05 Nov

HCC to offer 8-week Accelerated Classes for First Year Students

Media Contact: Evelyn Gard, 203-314-4250 (Mobile)

BRIDGEPORT, Conn. (Nov. 5, 2018) - Students concerned that sharpening their academic skills will eat up time and stall their progress toward a college degree now have the option of enrolling in accelerated online courses that can be completed in one semester.

Housatonic Community College (HCC) will be offering four eight-week courses this spring to meet the needs of those requiring a boost to their academic skills while they begin their path toward achieving a degree. The First Year Studies Department designed the courses to provide concentrated support, educational and career planning assistance, and strategies for success.

Rebecca Samberg, professor of English and chairperson of The First Year Studies department, said that the accelerated spring schedule was designed so that students could complete a number of requirements in one semester. The schedule allows students to concentrate on two courses at a time and complete all four by the end of the term.

The courses offered are:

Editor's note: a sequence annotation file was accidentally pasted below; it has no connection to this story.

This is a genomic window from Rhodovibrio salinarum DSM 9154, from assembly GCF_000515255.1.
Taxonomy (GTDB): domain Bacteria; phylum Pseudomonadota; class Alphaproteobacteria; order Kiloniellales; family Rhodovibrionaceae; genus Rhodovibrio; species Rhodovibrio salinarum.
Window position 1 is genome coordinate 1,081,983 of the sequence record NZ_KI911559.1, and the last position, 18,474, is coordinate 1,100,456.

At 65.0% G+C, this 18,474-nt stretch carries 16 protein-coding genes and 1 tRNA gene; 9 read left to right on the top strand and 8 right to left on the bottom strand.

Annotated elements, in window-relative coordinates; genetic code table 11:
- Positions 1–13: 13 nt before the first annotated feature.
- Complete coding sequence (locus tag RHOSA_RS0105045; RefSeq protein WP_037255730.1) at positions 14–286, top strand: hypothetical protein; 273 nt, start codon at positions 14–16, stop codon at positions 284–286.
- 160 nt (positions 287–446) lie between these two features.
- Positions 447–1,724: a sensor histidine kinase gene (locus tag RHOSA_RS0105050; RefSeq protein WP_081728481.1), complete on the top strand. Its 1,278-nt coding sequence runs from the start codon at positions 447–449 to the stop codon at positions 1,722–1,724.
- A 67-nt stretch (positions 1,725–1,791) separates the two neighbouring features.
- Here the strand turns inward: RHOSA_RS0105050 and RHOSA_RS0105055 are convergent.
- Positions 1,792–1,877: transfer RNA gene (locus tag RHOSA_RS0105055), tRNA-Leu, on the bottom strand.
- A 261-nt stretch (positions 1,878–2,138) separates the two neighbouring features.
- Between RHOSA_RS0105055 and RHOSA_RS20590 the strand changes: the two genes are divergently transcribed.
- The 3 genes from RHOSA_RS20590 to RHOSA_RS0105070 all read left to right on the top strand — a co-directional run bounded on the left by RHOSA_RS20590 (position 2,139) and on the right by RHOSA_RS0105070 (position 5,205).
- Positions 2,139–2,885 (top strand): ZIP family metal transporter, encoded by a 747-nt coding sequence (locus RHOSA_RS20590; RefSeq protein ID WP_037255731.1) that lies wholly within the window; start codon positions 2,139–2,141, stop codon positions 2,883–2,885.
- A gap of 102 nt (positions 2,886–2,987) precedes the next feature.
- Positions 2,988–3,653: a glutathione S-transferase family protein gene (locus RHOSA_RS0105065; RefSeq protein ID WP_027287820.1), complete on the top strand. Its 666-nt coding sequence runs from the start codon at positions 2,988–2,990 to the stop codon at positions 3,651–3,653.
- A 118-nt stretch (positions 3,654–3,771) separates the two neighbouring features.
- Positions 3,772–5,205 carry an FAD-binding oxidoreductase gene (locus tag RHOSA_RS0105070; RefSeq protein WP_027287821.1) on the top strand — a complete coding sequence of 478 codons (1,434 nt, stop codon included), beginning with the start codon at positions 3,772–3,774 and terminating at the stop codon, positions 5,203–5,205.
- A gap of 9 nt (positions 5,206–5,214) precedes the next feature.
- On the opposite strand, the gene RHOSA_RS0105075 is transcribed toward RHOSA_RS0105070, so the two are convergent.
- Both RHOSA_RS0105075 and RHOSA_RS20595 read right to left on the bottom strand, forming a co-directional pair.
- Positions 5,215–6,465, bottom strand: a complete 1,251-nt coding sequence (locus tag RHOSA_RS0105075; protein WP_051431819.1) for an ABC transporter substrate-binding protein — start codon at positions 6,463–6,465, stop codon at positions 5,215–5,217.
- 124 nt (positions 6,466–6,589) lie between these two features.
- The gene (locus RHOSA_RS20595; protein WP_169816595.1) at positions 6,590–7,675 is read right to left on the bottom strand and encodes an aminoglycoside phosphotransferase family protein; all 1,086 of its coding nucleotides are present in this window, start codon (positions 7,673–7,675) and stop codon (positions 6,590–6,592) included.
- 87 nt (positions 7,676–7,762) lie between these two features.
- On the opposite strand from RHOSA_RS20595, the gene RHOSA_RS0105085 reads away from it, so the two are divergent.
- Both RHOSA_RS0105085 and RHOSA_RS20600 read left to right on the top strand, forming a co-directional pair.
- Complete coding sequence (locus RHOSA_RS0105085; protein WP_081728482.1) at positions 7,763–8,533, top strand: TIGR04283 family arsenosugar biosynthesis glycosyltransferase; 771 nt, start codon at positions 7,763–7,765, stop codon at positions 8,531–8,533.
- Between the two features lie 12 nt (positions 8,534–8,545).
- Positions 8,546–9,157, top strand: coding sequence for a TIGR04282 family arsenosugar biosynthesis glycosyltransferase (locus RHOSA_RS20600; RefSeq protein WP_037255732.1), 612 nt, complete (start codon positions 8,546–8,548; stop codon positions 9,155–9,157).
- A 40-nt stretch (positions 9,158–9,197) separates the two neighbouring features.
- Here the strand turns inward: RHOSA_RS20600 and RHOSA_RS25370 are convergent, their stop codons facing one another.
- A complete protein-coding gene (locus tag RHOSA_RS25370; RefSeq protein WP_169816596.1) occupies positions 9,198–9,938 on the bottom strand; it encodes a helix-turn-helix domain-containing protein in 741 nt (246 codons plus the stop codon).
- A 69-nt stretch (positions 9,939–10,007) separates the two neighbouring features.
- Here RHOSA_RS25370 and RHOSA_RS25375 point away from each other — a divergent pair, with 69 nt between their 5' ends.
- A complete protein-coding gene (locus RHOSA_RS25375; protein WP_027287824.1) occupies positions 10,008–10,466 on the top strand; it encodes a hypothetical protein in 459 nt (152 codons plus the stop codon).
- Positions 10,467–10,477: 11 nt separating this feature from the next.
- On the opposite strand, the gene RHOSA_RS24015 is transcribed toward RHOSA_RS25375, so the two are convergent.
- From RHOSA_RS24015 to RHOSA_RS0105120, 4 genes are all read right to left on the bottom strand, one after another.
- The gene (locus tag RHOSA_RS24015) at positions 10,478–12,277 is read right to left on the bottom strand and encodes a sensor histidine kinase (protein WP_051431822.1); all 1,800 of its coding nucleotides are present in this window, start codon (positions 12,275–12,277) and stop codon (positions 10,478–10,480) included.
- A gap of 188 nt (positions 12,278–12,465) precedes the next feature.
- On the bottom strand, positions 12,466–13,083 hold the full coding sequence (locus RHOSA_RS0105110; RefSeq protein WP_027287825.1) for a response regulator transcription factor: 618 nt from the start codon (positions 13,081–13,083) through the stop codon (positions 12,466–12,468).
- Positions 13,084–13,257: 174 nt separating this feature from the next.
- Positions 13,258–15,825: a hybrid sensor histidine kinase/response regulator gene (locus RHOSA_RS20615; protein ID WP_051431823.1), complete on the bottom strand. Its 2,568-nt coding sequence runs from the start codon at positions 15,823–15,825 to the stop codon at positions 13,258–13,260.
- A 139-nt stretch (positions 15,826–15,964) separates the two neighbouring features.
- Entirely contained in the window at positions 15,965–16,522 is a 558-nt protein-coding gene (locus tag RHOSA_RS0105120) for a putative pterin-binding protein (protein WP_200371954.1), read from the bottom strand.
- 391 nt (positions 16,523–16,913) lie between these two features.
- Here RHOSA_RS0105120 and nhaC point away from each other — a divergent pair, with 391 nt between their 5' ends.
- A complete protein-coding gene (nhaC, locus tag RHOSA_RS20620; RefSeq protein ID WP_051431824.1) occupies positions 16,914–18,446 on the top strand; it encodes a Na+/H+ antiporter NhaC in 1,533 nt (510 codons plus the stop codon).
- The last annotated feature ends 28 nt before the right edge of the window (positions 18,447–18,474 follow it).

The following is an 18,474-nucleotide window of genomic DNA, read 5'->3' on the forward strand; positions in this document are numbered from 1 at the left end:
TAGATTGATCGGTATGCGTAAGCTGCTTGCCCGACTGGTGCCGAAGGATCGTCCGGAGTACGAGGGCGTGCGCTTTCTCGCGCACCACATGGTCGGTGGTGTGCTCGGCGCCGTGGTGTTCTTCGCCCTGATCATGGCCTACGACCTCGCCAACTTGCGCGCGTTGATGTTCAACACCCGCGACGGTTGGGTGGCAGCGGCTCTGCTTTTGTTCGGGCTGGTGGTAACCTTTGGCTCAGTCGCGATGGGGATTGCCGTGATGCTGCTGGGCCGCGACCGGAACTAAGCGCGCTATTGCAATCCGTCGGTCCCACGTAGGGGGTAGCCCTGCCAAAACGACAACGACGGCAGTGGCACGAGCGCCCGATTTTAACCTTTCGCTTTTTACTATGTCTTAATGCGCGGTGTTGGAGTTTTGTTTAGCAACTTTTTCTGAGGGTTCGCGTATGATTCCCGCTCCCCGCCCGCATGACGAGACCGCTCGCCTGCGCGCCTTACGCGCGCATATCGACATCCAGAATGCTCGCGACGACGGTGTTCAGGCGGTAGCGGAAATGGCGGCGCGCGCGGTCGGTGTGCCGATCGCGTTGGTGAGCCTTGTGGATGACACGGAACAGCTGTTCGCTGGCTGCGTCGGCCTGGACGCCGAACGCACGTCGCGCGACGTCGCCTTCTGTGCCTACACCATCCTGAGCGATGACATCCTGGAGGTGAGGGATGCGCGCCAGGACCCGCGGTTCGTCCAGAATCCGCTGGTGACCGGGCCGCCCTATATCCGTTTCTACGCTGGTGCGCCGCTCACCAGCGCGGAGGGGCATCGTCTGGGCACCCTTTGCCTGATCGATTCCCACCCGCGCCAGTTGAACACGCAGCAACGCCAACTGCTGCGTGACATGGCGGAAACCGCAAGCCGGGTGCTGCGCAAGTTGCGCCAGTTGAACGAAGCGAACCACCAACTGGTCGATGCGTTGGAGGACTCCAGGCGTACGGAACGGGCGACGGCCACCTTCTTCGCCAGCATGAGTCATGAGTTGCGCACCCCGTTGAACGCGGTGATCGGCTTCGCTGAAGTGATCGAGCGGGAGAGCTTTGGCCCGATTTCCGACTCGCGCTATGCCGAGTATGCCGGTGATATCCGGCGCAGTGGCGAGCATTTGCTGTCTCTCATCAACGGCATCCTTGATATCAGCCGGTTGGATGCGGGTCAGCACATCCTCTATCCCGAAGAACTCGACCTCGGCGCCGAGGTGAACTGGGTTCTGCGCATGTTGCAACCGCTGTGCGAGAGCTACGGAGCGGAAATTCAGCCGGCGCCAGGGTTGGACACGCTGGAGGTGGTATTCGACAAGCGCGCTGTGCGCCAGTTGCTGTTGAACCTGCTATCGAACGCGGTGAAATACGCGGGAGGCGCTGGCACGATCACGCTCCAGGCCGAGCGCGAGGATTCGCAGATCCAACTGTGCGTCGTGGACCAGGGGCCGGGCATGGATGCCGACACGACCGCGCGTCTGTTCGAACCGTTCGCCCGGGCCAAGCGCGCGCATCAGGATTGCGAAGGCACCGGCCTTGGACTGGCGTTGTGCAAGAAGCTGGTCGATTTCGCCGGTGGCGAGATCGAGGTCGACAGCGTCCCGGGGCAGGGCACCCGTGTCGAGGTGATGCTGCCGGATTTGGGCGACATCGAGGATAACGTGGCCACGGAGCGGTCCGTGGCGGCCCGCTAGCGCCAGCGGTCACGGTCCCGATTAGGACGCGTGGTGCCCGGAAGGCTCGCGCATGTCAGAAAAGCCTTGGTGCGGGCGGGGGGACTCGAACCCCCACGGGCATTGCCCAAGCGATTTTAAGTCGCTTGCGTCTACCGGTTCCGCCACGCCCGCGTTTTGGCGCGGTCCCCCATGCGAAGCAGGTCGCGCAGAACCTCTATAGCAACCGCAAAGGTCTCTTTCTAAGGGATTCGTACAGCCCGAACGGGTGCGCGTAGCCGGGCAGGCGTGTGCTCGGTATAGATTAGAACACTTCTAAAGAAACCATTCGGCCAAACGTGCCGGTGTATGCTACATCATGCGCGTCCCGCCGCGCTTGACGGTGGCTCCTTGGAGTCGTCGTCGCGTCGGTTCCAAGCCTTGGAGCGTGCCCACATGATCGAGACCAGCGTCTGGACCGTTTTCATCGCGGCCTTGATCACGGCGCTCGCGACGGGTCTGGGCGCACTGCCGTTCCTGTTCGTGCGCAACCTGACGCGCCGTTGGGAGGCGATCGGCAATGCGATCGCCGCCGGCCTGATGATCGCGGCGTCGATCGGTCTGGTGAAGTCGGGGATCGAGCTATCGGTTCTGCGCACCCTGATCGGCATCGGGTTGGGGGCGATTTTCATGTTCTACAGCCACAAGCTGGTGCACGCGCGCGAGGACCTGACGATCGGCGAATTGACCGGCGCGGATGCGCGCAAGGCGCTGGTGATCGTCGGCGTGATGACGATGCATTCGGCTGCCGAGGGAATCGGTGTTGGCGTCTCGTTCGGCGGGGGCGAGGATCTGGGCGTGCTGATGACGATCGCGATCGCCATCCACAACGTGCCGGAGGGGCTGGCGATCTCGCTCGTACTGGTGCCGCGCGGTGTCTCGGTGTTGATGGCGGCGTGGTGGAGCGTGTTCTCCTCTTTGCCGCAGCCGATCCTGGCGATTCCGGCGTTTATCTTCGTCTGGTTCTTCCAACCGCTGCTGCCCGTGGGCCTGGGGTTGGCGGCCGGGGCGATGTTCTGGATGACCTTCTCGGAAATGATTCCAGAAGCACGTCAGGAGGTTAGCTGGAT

• CRN 1251 ENG092 Introduction to College Reading (three credits) 1/24/19 – 3/20/19
  • CRN 1811 FS100 Freshman Seminar (three credits) 1/24/19 – 3/20/19
  • CRN 2174 ENG094 Introduction to College Writing (three credits) 3/21/19 – 5/15/19
  • CRN 2175 MAT095 Elementary Algebra (three credits) 3/21/19 - 5/15/19

The schedule was specifically designed for students who need first year courses, like the flexibility of an online format, and want to quickly transition into degree programs. Credits for Freshman Seminar fulfill a degree requirement for students in the General Studies program; credits for Introduction to College Reading, Introduction to College Writing, and Elementary Algebra do not satisfy degree requirements toward graduation.

Samberg noted that students can expect the pace of the accelerated courses to be similar to that of summer classes. She added that the courses allow for focused concentration, since students usually enroll in only one or two of them at a time. Samberg said that there is a financial benefit to having a degree and this format puts a college diploma within reach more quickly.